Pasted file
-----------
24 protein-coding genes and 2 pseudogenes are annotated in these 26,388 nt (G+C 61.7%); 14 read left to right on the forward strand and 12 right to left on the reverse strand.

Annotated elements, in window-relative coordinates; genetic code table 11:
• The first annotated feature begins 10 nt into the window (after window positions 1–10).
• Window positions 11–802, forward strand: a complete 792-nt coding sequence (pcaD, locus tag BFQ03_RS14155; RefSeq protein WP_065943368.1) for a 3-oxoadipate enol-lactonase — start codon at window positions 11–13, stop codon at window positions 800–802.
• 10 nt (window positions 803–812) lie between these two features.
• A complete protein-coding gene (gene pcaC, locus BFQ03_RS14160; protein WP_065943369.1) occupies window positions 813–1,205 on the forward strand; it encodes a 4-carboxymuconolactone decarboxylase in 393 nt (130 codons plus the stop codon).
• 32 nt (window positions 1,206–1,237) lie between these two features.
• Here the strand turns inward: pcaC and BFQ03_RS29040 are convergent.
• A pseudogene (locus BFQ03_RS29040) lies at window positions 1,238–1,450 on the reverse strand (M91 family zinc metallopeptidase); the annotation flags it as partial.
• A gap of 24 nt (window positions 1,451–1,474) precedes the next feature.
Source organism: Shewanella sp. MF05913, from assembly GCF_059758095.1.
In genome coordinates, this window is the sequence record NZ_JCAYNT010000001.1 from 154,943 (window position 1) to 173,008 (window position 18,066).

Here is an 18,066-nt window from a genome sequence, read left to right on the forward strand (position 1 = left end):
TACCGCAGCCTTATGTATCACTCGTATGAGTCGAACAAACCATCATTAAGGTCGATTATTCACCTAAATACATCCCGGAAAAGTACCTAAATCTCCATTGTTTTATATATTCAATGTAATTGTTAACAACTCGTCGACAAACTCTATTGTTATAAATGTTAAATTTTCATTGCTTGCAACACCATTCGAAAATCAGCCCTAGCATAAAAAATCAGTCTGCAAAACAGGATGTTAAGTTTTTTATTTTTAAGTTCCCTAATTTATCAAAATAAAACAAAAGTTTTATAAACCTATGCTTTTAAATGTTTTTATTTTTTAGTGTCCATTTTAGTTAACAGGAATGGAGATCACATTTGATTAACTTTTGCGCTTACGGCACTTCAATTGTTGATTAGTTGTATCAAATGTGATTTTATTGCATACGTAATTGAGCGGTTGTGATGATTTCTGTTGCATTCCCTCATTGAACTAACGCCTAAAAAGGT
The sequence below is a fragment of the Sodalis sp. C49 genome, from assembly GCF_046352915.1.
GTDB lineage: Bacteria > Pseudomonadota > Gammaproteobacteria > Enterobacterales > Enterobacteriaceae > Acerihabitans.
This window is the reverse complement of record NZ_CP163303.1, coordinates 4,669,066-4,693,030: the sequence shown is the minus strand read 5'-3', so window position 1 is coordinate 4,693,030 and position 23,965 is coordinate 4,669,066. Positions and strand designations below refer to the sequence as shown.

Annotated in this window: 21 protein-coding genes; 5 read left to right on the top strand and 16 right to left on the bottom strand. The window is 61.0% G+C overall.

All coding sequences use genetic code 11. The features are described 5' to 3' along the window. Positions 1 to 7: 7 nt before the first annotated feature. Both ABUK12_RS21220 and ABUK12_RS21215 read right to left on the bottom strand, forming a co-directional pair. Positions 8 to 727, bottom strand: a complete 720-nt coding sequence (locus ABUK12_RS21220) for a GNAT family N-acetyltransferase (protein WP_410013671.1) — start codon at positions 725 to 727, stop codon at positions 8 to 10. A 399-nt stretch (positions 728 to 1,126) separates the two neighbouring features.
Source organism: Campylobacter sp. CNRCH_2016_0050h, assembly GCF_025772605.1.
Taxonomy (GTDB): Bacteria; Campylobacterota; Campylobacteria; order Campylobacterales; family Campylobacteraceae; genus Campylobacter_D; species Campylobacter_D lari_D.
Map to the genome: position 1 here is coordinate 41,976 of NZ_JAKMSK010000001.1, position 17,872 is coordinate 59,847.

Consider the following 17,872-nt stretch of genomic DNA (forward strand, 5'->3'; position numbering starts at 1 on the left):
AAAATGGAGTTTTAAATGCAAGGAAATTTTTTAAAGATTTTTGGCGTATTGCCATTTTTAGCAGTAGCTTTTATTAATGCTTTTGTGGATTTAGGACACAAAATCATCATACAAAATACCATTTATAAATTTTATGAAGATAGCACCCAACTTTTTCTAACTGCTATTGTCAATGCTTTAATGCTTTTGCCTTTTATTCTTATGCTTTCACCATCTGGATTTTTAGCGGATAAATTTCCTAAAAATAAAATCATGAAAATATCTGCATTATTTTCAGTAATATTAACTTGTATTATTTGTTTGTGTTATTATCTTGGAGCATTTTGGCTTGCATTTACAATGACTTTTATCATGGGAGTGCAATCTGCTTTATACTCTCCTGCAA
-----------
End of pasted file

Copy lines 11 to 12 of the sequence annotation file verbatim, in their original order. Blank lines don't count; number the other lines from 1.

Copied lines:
Source organism: Shewanella sp. MF05913, from assembly GCF_059758095.1.
In genome coordinates, this window is the sequence record NZ_JCAYNT010000001.1 from 154,943 (window position 1) to 173,008 (window position 18,066).